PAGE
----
Consumers have relied on the good graces of device makers to keep our gadget firmware and software secure and up-to-date. Doing so costs the manufacturer some of its profits. As a result, many of them are apt to drop support for old gadgets faster than the gadgets themselves wear out. This corporate stinginess consigns far too many of our devices to the trash heap before they have exhausted their usability. That’s bad for consumers and bad for the planet. It needs to stop.
We have seen a global right-to-repair movement emerge from maker communities and start to influence public policy around such things as the availability of spare parts. I’d argue that there should be a parallel right-to-maintain movement. We should mandate that device manufacturers set aside a portion of the purchase price of a gadget to support ongoing software maintenance, forcing them to budget for a future they’d rather ignore. Or maybe they aren’t ignoring the future so much as trying to manage it by speeding up product obsolescence, because it typically sparks another purchase.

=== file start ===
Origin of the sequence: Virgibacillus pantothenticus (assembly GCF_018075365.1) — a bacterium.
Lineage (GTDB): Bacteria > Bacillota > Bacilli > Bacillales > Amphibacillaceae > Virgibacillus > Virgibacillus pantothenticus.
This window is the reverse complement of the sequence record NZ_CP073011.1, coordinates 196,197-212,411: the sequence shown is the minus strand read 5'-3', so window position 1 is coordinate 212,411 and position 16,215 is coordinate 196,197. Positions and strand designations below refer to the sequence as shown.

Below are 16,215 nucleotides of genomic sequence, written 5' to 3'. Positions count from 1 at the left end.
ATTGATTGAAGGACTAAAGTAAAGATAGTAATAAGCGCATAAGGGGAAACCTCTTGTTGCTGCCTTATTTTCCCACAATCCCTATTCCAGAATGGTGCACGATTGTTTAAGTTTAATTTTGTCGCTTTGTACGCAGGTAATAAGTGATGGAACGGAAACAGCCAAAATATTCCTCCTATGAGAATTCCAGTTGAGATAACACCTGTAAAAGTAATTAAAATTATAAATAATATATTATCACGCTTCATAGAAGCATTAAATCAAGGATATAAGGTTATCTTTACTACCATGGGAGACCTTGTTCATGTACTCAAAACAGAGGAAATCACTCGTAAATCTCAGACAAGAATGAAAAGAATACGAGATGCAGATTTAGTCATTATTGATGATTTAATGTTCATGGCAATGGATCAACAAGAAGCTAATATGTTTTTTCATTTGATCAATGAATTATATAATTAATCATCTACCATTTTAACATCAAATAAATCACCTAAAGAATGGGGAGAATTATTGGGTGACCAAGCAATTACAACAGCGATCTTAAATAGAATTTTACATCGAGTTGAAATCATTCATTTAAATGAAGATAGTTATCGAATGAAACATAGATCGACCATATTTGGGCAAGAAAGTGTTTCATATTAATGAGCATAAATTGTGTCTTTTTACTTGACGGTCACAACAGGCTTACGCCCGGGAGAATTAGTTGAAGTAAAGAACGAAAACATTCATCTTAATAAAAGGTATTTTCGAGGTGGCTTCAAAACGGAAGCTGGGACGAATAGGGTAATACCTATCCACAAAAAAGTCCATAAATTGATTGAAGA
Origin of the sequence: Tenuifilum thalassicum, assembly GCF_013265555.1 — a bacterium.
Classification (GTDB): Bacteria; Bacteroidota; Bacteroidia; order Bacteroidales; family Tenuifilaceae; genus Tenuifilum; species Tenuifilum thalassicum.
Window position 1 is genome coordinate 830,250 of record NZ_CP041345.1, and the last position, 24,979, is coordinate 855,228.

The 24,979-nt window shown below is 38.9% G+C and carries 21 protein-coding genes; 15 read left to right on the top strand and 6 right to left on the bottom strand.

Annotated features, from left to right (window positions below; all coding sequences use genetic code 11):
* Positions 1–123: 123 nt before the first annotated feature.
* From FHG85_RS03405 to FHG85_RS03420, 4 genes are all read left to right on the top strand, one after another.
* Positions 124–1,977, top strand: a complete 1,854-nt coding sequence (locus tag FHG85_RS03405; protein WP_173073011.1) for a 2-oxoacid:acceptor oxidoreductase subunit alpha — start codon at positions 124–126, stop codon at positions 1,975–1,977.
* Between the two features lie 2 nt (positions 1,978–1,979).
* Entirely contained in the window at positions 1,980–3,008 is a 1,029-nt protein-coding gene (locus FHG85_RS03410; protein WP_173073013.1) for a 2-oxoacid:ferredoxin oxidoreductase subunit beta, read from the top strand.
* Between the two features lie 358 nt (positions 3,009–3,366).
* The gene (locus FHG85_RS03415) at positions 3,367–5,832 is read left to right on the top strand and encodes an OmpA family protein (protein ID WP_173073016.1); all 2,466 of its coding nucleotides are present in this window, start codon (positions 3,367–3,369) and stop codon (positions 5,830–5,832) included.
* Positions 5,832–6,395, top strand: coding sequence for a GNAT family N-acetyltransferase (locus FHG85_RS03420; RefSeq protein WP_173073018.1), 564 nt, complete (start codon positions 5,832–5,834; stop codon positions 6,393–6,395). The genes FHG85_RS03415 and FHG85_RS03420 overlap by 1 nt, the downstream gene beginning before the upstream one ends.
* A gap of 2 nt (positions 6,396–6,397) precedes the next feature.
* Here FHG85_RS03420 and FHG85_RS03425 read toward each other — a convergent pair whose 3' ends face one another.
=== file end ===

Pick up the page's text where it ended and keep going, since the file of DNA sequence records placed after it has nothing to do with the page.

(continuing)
— Read on spectrum.ieee.org/we-need-software-updates-forever
software art, build electronic stuff and teach creative programming
— Read on ole.kristensen.name/works/body-navigation/